Tuesday, September 4, 2007

Rock the Vote

Thanks to everyone who took part in the first Art Poll by Bob asking which episode of Simon Schama’s The Power of Art was “the most powerful” for you. At the end of August, the clear winner was Van Gogh (6 votes), trailed by Rembrandt and Turner (3 votes each), with David (2 votes) and Caravaggio (1 vote) bringing up the rear. I’m going to chalk up the light response to late Summer vacations and the fact that a large portion of my readership consists of non-television-owning intellectuals (hah!).

But with September, I’ve decided to really rock the vote and ask the musical question: What is your favorite art- or artist-related song? I’ve come up with a list to satisfy the young, the old, and the in-between, with dueling Monas, too:

Andy Warhol by David Bowie

Mona Lisa by Nat King Cole

Vincent (Starry, Starry Night) by Don McLean

Rene and Georgette Magritte With Their Dog After the War by Paul Simon

Mona Lisa by Britney Spears

So, whether you have a soft spot for Van Gogh (the defending champion) or think that Britney (above, in simpler times, with a friend) might still make a comeback (to sanity, perhaps), let your voice be heard and cast your vote today.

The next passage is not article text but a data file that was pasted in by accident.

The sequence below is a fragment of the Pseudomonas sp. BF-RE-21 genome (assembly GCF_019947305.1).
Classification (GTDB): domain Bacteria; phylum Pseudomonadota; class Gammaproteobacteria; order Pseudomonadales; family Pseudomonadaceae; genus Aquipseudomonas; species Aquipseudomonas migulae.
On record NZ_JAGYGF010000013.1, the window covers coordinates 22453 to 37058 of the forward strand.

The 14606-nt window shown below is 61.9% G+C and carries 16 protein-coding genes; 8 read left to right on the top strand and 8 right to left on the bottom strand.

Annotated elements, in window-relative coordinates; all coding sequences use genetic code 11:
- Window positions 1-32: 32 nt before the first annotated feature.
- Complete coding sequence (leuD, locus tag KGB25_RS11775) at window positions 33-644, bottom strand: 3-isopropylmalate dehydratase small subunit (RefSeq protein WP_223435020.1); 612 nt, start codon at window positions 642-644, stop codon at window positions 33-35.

Marc Snyder said...

"Meet James Ensor" by They Might Be Giants.

Bob said...

Thanks, Marc. I'll have to find that one and give it a listen. I'm sure that people will be checking in with suggestions that I missed. I might have to run music poll part deux.


Dr D said...

Not an art song per se, but Neil Diamond's "Done Too Soon" mentions Mama Whistler (of "Whistler's Mother" fame) and Henri Rousseau. And where else can you find a song that references Jesus Christ, Humphrey Bogart, John Wilkes Booth, Karl and Chico Marx, Albert Camus, and Buster Keaton too?

Plus it contains one of the most poignant lyrics ever: "They have sweated beneath the same sun, Looked up in wonder at the same moon. And wept when it was all done, For being done too soon."

Dr D

Bob said...

Good one, Dr. D.

As much as I love Neil, I don't know that one, but I'll have to check it out. Sounds much more profound than that "not even the chair" bit in "I Am, I Said."